Monday, September 13, 2010
The Lessons We Learn
Patience is not my strength…as most people know. Last week, Holly and I took nineteen of the kids and four other adults to Nairobi for them to record a CD. The kids had an amazing experience. They tried new foods, saw new fashion, different structures, and had the fortunate (or unfortunate) experience of riding Nairobi public transportation. To brag a little bit, they all cleaned up after themselves. Our children received many compliments from the staff of the hostel because they cooked their own meals, washed their own dishes, did their own laundry, and did not leave the place looking like a pig sty. Where our children rose above the norm, the adults staying at the hostel did not. We became very annoyed by many things within the first 24 hours we were there and had to remind ourselves that we have amazing children that were enjoying themselves. The second night of our stay, 48 ministers (I am not going to disclose the denomination) arrived and we were quickly kicked out of our rooms. We slept slumber party style in the dining room, outside of the chapel, while the ministers had an all-night prayer service that ended only two hours before they arose to eat breakfast in the room we were sleeping in. They had hired cooks and when they were finished eating they would simply leave their dishes to be picked up by someone else. Little did they know, or maybe they did, that our children were waiting on those same dishes to eat their own food. Some nights it was 9 pm before they ate!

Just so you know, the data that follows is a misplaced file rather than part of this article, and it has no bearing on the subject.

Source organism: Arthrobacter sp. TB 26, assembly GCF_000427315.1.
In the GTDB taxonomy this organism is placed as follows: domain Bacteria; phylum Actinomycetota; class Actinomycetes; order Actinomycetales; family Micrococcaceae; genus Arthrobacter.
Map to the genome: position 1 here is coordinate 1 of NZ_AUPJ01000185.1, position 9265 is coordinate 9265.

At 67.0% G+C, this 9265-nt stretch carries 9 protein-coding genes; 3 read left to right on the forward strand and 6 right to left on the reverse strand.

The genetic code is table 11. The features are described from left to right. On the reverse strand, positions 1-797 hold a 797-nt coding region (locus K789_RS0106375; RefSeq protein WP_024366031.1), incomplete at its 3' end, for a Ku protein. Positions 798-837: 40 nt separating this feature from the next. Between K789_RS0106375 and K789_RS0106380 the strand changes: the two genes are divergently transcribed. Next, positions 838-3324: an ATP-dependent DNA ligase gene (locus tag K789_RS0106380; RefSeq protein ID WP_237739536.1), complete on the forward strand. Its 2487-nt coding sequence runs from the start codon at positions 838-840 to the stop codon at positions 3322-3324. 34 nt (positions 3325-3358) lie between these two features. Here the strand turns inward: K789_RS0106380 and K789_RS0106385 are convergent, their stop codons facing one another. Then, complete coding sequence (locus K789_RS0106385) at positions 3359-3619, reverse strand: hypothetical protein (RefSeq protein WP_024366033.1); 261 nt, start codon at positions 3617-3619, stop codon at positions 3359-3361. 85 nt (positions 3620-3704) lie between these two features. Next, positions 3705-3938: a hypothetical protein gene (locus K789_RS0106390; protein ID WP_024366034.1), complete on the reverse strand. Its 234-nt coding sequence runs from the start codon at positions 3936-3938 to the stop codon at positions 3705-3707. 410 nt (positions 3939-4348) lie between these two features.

To say the least, this was a stretch of my patience. I was so angry because our children got the raw end of the deal. What I learned was that many of them did not care. They were just happy that they were experiencing something that most people will never get to experience. The children taught me that there is so much more to life than comfort and that we are extremely blessed to have these wonderful children in our care. Many missionaries go into the field with the expectation of making a difference in the lives of others. To much amazement, it is usually the exact opposite. It is them that make a difference in our lives.
Posted by Eric and Liz Soard at 11:45 PM